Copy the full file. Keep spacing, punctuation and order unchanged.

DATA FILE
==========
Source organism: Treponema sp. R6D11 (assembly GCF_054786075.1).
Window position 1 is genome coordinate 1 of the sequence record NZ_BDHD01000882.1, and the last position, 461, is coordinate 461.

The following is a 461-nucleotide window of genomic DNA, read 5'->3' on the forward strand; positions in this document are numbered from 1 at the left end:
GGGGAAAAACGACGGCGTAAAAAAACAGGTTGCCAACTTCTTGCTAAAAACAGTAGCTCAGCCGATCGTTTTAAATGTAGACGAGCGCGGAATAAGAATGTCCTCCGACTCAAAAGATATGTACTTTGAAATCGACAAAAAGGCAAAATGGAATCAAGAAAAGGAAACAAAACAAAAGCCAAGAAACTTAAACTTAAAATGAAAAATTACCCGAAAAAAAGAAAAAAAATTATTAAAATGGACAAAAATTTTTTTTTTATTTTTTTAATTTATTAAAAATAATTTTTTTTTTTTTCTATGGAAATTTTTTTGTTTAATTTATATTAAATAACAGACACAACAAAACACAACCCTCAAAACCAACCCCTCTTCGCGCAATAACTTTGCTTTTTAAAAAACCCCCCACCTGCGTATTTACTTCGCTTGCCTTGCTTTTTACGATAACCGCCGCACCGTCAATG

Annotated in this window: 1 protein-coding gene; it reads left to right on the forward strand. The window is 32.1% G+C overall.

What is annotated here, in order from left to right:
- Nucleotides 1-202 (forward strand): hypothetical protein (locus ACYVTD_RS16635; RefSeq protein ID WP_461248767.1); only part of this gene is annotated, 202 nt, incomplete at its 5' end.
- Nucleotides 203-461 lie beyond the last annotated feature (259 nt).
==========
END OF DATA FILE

Source organism: Treponema sp. R6D11 (assembly GCF_054786075.1).
Window position 1 is genome coordinate 1 of the sequence record NZ_BDHD01000882.1, and the last position, 461, is coordinate 461.

The following is a 461-nucleotide window of genomic DNA, read 5'->3' on the forward strand; positions in this document are numbered from 1 at the left end:
GGGGAAAAACGACGGCGTAAAAAAACAGGTTGCCAACTTCTTGCTAAAAACAGTAGCTCAGCCGATCGTTTTAAATGTAGACGAGCGCGGAATAAGAATGTCCTCCGACTCAAAAGATATGTACTTTGAAATCGACAAAAAGGCAAAATGGAATCAAGAAAAGGAAACAAAACAAAAGCCAAGAAACTTAAACTTAAAATGAAAAATTACCCGAAAAAAAGAAAAAAAATTATTAAAATGGACAAAAATTTTTTTTTTATTTTTTTAATTTATTAAAAATAATTTTTTTTTTTTTCTATGGAAATTTTTTTGTTTAATTTATATTAAATAACAGACACAACAAAACACAACCCTCAAAACCAACCCCTCTTCGCGCAATAACTTTGCTTTTTAAAAAACCCCCCACCTGCGTATTTACTTCGCTTGCCTTGCTTTTTACGATAACCGCCGCACCGTCAATG

Annotated in this window: 1 protein-coding gene; it reads left to right on the forward strand. The window is 32.1% G+C overall.

What is annotated here, in order from left to right:
- Nucleotides 1-202 (forward strand): hypothetical protein (locus ACYVTD_RS16635; RefSeq protein ID WP_461248767.1); only part of this gene is annotated, 202 nt, incomplete at its 5' end.
- Nucleotides 203-461 lie beyond the last annotated feature (259 nt).